Darkness at Noon Part One: Chapters 1-8 Summary & Analysis

Arthur Koestler

Darkness at Noon

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Darkness at Noon Part One: Chapters 1-8 Summary & Analysis

Part One: The First Hearing 

Chapters 1-8 Summary

The book opens with the prison-cell door slamming behind Rubashov, whose casual survey of his new living quarters—and how they compare with previous prison cells he’s inhabited—illustrates his familiarity with incarceration.  It’s not yet dawn, and Rubashov is asleep within a few minutes of being introduced to his new bed, apparently unconcerned by his situation. 

Chapter 2 backtracks from the present moment of Chapter 1, describing the recurring dream Rubashov was having when he was arrested.  The dream is of an earlier arrest, and the two realities—the dream of his first arrest and actuality of his most recent one—meld, weaving together the realities of both arrests.

Chapter 3 focuses on the details of Rubashov’s arrest when he wakes from his dream.  The porter in his apartment building, Vassilij, an elderly civil war veteran andRubashov’s friend, is compelled to bring the two arresting officers to Rubashov’s door.  The officers, one older and one younger, display in brief what becomes apparent later in the book—that ideological differences often take the form of generational divides.  The older officer, who knows Rubashov’s history with “the Party,” is more respectful of him, while the younger officer’s brutality, while restrained, is evident.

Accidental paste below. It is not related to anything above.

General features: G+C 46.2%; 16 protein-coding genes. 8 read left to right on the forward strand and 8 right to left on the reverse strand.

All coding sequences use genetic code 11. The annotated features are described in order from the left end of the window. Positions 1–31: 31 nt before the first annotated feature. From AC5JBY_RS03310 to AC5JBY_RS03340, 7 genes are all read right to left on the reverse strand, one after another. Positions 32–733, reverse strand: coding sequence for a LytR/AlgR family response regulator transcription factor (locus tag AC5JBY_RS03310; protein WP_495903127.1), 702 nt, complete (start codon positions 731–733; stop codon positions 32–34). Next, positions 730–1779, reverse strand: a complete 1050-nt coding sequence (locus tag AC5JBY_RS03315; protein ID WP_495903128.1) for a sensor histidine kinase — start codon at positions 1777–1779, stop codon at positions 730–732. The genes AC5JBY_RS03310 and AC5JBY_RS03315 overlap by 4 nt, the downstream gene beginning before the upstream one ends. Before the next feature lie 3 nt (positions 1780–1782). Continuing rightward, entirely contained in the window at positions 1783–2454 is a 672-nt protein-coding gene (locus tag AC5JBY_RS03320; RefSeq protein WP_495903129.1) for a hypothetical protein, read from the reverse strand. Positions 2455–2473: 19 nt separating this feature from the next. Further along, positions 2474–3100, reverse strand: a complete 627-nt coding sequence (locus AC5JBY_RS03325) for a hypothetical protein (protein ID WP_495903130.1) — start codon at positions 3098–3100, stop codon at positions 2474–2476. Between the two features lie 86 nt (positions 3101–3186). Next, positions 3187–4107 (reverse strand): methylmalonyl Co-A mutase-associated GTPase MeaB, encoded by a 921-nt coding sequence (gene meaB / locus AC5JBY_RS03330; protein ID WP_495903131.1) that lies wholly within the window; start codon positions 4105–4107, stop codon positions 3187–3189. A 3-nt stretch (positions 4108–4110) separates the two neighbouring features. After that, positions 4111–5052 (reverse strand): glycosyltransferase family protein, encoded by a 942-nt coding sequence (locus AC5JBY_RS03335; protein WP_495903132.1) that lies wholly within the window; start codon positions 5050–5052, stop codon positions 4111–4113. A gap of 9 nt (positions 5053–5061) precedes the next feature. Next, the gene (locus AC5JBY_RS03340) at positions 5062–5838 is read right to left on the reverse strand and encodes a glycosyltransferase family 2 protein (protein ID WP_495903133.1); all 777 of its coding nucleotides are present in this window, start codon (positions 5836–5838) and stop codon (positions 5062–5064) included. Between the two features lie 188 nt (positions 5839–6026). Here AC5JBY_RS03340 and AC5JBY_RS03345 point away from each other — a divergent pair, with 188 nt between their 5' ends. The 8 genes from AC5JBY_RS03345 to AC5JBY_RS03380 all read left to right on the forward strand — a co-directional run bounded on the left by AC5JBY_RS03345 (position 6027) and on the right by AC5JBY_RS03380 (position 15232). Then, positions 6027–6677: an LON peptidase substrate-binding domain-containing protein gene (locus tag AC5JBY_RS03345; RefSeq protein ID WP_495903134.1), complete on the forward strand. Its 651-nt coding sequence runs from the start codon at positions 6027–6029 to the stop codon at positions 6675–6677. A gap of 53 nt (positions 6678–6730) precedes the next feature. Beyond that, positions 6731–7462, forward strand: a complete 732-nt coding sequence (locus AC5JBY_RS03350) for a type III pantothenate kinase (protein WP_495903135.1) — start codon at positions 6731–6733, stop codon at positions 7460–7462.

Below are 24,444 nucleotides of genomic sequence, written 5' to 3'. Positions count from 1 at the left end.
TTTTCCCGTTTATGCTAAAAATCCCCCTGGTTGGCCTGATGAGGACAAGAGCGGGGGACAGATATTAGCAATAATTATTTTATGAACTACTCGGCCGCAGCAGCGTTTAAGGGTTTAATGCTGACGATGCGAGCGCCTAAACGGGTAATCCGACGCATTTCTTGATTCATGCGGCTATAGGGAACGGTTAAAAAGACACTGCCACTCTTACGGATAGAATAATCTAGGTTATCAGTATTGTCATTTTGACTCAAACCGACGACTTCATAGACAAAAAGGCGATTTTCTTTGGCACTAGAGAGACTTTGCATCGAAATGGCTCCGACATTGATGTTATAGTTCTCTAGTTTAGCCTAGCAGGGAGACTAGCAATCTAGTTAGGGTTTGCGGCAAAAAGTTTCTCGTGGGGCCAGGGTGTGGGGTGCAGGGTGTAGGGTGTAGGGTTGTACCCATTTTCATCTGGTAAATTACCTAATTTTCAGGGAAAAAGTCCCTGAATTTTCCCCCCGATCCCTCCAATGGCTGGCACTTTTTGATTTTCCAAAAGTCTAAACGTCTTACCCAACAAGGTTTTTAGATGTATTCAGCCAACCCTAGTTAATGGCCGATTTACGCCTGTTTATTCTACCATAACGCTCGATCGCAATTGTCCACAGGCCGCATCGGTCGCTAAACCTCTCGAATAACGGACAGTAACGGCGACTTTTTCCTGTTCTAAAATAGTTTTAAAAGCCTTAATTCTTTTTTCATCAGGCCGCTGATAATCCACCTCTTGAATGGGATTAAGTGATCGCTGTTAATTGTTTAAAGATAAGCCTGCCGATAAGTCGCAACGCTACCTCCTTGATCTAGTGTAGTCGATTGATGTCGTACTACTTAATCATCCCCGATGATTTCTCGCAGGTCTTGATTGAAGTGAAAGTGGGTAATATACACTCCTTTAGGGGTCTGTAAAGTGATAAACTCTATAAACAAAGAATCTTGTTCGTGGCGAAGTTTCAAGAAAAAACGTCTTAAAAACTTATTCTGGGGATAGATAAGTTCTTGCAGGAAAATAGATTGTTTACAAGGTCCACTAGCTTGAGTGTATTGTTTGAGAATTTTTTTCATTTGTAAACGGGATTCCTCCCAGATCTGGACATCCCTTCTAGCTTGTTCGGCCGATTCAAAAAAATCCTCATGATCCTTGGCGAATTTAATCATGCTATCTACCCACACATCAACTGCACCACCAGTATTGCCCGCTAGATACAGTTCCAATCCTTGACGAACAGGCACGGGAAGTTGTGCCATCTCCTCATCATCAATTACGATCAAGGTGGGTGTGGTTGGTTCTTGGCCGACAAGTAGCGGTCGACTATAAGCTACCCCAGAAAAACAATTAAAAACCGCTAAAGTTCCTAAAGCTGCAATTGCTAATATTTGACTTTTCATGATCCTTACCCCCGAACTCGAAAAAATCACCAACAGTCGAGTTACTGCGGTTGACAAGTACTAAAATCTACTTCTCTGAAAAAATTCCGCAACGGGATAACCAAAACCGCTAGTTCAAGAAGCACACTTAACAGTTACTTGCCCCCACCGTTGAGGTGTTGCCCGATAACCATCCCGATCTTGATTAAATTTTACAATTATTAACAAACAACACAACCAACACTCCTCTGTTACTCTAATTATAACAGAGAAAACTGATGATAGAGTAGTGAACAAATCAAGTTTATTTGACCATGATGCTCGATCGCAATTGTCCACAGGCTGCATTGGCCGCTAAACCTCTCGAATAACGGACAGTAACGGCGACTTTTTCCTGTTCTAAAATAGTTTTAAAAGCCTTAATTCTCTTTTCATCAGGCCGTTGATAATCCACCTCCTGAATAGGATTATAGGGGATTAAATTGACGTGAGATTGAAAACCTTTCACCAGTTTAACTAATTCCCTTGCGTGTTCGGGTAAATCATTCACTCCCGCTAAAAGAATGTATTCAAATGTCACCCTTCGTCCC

Chapter 4 describes the half-hour drive, in an American-made car, from Rubashov’s apartment to the prison.  Rubashov shares his cigarettes with the men who have arrested him, and is confronted, once again, with the aggressive ignorance of the younger officer.

Chapter 5 finds Rubashov escorted through the corridors of the “new model” prison, with its electric lights, iron galleries, whitewashed walls, and “cell doors with the name cards and the black holes of the judas-eyes” (10). Rubashov wants to believe he is still dreaming, but doing so makes him feel ashamed. He is locked into cell 404.

In Chapter 6, Rubashov awakes after two hours asleep to a 7 a.m. bugle call.  Noticing that he is being held in an isolation cell, he realizes that “he was to stay there until he was shot” (12).  This realization does not cause him alarm.  Instead, he drowses, warm and sleepy, contemplating his feet and feeling…

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